…Rules Antiquated, Ineffective…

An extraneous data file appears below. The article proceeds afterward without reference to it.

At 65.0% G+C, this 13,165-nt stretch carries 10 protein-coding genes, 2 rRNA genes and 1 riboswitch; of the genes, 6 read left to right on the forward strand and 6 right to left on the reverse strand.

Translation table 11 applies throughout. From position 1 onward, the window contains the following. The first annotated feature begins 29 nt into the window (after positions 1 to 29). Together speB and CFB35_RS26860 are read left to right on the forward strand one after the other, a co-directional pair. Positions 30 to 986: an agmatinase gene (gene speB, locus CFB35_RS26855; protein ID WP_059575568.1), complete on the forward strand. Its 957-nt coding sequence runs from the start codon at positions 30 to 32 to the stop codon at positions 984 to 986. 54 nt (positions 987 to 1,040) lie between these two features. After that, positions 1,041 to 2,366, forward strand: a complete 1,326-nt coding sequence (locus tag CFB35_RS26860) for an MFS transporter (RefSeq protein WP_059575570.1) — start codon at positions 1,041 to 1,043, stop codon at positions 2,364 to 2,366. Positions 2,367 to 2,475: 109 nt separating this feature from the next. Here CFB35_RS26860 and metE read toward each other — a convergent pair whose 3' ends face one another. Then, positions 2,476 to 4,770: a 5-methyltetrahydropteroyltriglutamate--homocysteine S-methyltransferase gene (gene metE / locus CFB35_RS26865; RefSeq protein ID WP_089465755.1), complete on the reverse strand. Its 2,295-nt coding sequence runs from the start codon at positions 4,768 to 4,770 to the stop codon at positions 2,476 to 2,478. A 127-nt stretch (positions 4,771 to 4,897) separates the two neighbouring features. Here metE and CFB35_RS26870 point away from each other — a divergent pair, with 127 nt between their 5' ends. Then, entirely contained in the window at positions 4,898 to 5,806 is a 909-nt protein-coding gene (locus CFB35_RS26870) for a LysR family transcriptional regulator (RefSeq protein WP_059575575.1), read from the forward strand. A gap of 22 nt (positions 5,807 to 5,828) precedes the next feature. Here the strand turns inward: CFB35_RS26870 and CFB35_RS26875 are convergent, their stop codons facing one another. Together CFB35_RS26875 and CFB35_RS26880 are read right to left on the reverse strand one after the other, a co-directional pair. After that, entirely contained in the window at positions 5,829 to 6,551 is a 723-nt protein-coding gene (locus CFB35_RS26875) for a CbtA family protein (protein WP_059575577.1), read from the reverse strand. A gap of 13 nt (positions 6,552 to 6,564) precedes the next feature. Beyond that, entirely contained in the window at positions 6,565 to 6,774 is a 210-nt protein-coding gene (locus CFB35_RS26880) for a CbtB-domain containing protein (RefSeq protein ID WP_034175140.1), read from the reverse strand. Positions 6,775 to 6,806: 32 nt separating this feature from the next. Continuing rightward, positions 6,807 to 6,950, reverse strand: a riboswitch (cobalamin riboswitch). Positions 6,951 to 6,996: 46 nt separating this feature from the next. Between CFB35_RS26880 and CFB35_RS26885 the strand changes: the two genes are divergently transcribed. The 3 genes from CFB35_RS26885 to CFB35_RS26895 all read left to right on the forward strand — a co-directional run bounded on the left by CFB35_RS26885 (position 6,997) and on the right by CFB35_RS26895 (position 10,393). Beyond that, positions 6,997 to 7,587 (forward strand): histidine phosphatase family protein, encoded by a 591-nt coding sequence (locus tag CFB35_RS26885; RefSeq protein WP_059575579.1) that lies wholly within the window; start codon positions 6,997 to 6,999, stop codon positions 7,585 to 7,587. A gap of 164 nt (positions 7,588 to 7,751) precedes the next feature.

Rutan told the hearing that the regulatory process almost scuttled his Paul Allen-financed bid to win the Ansari X Prize, which his team accomplished last October. Although SpaceShipOne and White Knight bear little resemblance to the classic booster/payload arrangement that has typified space flight to date, under the FAA’s new Office of Commercial Space Transportation, according to Rutan, they get the same treatment. Under those regs, the protection of the “non-involved public” in the event of disaster is paramount. “It resulted in cost overruns, increased risk for my test pilots, [and] did not reduce risk to the non-involved public,” he said. Rutan offered a solution. He would rather his airplane-like systems be treated by the FAA as airplanes, with the emphasis on innovation to prevent problems from occurring — but he’s not optimistic. For one thing, the Office of Commercial Space Transportation is enshrined in law as the regulatory body. Assuming Rutan and his crew get to develop the personal spaceflight industry, he told the committee it will be a relatively accessible and comfortable experience for customers. He said customers won’t accept being jammed into a tiny spacecraft, and that the next generation will have comfortable accommodations, large windows and room for them to float almost weightless for the five to six minutes they spend in space.